As millions of Britons pledge a healthy start to 2012, only six in 10 (61%) of UK consumers say that they know what they should and shouldn’t eat to lose weight, according to the report Dieting Trends - UK. That figure dropped to only 55% of men.
Alex Beckett, Mintel’s senior food analyst, said: “This presents manufacturers with an opportunity to take the lead and help consumers understand the importance of calories via educational marketing activity.
“Consumers’ uncertainty about calories and what foods to avoid to lose weight stems from a wider lack of clarity about what is and isn’t healthy. To excite sales growth, diet food manufacturers must tackle this consumer confusion in a way that all people will relate to.”
Failing to register
The research suggests consumers are going on diets despite being uncertain about what they should eat, she added. It also implies that advice surrounding calorie consumption is failing to register among a sizeable chunk of the population – particularly men.
More than one in 10 consumers (12%) agreed with the statement: “I’d like to lose weight, but I don’t know how.” Just 41% of respondents said they knew how many calories a day they should consume.
The number of adults who try to eat a low-fat food products has also dropped from 44% to 37% between 2008-11. But half of consumers claim that "most of the time" they eat carefully to help control their weight.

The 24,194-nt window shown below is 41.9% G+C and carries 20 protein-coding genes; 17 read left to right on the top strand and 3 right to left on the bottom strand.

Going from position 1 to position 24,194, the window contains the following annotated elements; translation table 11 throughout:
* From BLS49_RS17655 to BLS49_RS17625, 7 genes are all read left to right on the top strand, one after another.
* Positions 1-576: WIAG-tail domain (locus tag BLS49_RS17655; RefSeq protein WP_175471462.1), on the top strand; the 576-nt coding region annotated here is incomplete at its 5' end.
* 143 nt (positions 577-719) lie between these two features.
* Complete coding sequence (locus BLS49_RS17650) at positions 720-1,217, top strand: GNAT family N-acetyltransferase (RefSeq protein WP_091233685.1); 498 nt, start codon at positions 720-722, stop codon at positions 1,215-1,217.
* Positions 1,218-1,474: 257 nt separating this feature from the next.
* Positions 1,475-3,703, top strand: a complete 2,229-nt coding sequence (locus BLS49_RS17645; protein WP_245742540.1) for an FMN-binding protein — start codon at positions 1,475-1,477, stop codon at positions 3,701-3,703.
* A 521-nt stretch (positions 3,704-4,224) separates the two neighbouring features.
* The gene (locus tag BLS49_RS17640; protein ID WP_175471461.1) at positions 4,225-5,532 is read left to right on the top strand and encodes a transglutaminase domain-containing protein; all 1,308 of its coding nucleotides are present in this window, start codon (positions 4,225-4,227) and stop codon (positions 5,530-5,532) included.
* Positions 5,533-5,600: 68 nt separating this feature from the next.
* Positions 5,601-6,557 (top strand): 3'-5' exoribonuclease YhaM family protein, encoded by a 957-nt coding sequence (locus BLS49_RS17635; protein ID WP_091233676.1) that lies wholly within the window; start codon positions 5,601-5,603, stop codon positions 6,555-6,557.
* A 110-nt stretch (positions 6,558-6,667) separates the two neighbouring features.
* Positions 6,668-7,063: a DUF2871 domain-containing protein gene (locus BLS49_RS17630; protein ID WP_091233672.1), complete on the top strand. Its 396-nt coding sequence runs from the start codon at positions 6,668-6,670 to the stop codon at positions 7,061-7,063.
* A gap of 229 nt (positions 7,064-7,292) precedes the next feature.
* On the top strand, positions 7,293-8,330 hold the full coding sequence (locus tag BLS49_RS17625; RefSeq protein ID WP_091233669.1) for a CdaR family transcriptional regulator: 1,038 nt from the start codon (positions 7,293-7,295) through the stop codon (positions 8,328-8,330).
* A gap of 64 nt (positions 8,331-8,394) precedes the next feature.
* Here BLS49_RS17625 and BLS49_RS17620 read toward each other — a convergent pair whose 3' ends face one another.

Despite the economic downturn, there has been little change in the number of consumers who have been on a diet but the share of those who often go on diets has fallen marginally by 0.8% between 2007 and 2011.
The uncertain economic outlook may have an impact on future growth as consumers grow more concerned about their financial situation than their weight. The research revealed that “my own financial situation” was deemed a personal concern by 59% of adults last year whereas "my health" was deemed a concern by just 41%.
“It appears that, living in a difficult economic climate, consumers are choosing to prioritise their finances over their health,” said Beckett. “This, coupled with low awareness about what should and should not be eaten to lose weight and eat healthily, presents a challenge for the industry to connect with these consumers.”
The diet and weight control foods market is currently valued at £1.6M. The sector is forecast to grow by 7% to £1.7M by 2016.